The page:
For decades, automakers have talked a good game about emissions-free driving, but when it came time to write checks for plant equipment or engineering resources, gasoline-powered trucks and sport utility vehicles (SUVs) got the cash.
That changed dramatically in 2020. While much of the manufacturing world will remember the year as a hellscape of COVID-19 shutdowns and lost sales, it will likely go down as the turning point for investments in electric vehicles (EVs). In the U.S. alone, companies either spent or raised nearly $23 billion for EV production and development in 2020, about as much as the industry typically spends on conventional vehicle investments.
General Motors (GM) made up the lion’s share with plant upgrades in Michigan and Tennessee and new facilities in Ohio. But the nation’s largest automaker was not alone. Traditional competitors, new players such as Tesla, and startups such as Rivian and Lordstown Motors collected or spent huge sums of money to advance electric drive.
“We are seeing increased investments in EVs and previous investments in EVs nearing fruition,” says Michelle Krebs, executive analyst for retail company Autotrader. “Global automakers know which way the winds ultimately are blowing, regardless of politics and pandemics. The future, whenever that specific turn comes, is towards EVs. Tesla’s success, China’s intention to dominate EVs, and Europe’s regulations that require them and incentivize them are leading the charge.”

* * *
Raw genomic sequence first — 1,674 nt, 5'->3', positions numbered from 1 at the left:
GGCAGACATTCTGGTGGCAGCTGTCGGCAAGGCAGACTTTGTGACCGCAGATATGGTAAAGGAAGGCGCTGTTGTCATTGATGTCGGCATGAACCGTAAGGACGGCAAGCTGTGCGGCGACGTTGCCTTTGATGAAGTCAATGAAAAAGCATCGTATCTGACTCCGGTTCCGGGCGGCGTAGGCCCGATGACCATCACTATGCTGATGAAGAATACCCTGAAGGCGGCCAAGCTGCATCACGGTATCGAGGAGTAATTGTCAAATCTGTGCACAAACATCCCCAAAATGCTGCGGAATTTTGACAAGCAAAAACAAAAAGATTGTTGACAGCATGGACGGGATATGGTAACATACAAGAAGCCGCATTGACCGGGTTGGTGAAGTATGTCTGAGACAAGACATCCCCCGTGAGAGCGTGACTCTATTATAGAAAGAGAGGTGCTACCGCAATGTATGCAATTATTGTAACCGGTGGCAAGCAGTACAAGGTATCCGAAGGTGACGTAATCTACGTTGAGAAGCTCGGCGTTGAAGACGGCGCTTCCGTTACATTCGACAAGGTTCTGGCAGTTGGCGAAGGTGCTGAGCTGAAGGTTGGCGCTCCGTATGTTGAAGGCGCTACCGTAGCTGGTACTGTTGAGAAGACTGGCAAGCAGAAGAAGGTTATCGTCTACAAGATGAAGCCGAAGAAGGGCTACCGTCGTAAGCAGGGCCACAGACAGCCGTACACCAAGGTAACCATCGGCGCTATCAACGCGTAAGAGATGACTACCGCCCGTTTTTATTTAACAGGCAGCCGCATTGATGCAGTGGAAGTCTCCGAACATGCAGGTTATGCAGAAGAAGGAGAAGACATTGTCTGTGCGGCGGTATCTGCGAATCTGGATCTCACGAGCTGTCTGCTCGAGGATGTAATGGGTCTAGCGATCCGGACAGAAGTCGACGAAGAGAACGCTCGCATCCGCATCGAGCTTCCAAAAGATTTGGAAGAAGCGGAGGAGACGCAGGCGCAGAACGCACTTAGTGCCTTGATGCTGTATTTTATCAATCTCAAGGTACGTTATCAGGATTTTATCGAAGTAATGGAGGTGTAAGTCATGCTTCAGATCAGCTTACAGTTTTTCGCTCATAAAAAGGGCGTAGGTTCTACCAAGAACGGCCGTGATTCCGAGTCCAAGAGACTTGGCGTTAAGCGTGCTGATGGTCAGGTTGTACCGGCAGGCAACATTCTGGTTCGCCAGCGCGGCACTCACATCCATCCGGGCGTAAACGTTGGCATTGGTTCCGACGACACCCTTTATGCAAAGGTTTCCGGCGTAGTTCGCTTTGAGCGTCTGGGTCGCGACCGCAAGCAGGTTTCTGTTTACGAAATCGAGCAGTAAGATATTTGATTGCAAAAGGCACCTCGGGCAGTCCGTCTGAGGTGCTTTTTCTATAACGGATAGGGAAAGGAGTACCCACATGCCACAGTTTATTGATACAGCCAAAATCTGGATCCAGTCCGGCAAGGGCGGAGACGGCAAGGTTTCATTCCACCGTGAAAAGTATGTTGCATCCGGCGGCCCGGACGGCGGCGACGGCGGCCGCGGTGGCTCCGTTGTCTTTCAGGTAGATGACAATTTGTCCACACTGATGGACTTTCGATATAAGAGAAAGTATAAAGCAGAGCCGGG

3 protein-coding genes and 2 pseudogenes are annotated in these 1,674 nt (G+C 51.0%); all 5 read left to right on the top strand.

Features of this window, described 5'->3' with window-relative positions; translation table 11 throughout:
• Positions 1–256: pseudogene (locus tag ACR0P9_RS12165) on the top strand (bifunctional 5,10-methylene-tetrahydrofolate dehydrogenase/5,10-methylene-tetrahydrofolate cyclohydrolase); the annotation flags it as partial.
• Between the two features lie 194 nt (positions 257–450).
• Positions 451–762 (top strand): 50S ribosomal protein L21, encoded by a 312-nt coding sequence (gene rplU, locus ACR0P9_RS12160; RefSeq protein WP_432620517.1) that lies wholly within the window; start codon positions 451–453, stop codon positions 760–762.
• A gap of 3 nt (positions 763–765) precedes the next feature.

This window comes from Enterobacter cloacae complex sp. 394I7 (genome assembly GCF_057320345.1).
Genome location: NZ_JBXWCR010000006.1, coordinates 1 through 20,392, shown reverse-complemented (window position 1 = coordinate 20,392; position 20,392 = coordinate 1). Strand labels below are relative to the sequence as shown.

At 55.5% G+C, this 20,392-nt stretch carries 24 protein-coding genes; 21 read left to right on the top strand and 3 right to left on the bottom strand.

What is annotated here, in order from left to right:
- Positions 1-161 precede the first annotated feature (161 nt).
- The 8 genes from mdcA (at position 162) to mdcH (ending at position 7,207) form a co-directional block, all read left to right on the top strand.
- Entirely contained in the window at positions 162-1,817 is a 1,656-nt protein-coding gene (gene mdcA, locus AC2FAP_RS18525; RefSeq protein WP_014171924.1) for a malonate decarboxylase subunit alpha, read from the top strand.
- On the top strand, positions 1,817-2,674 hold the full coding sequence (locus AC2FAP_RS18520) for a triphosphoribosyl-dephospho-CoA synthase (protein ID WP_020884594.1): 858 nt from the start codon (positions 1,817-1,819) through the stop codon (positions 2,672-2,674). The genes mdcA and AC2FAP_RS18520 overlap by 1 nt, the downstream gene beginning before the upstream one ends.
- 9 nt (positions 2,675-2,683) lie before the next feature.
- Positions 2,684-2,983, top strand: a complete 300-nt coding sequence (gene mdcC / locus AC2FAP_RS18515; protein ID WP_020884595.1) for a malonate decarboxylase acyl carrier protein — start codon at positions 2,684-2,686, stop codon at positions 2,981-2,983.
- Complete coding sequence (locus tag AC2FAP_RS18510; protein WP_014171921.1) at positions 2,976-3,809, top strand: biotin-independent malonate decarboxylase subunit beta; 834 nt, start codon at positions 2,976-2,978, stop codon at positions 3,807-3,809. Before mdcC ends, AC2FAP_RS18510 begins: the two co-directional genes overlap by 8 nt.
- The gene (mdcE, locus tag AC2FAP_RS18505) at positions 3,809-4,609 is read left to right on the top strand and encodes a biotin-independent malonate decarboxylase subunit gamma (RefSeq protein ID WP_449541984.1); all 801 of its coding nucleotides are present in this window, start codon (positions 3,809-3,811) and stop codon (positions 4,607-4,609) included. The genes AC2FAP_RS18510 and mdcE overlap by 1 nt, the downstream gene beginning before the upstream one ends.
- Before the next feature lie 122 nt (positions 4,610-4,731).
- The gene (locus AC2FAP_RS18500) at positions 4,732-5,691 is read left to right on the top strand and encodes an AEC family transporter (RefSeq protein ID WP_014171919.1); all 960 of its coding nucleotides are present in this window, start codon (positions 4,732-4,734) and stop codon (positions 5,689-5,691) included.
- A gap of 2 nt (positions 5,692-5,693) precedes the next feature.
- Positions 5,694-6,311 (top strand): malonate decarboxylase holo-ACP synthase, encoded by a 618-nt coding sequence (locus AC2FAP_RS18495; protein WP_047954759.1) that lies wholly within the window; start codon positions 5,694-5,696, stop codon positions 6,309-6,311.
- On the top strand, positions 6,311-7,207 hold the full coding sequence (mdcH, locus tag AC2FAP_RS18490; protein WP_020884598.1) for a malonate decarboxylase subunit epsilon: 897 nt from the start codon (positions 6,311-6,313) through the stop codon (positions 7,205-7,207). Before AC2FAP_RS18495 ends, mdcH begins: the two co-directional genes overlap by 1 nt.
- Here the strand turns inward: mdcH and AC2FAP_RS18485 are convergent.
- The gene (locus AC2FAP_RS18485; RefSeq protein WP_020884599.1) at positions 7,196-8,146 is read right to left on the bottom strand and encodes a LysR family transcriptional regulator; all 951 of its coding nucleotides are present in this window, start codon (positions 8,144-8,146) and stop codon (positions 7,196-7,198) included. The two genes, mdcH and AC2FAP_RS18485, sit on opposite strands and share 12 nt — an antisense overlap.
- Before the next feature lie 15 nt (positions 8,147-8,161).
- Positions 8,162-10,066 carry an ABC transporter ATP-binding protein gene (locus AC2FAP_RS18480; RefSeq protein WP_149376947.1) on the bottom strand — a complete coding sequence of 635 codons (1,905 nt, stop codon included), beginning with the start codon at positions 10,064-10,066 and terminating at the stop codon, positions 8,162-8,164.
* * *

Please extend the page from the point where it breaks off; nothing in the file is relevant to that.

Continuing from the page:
That European push includes zero-emission vehicle mandates as soon as 2025 in some countries, a regulation adopted by California earlier this year, banning sales of new gasoline- and diesel-powered cars by 2035.
Independent industry analyst Rebecca Lindland says Chinese and European markets are making it critical for American and Japanese producers to develop vehicles and technologies to compete globally.
“Asia’s demand is fueled almost entirely by regulations, and in communist China, where the government is the ultimate ruler, the general public doesn’t have a lot of say in the matter,” Lindland adds.
No such mandates are spurring demand in the U.S. (California’s rules don’t kick in for 15 more years). EV buyers get perks such as tax breaks, special parking spots, and access to high-occupancy vehicle lanes while driving alone in California, but the U.S. is offering carrots, not sticks to encourage adoption for now.
Unifor, formerly the Canadian Auto Workers union, won massive plant investments from Ford and Fiat Chrysler Automobiles (FCA) during contract talks this year (see sidebar, pg. 22). Talks with GM began in mid-October and were still ongoing as of this issue’s press time, but the Canadian union has made it clear that investments in next-generation electric cars and trucks are a priority.
“The commitments we have secured in these negotiations will stabilize FCA’s operations in Canada and position us as a global leader in the transition to zero emission vehicle production,” Unifor President Jerry Dias says after reaching a deal in October. “Workers who have feared plant closures and job losses in recent years can now look forward to a bright future with good jobs for years to come.”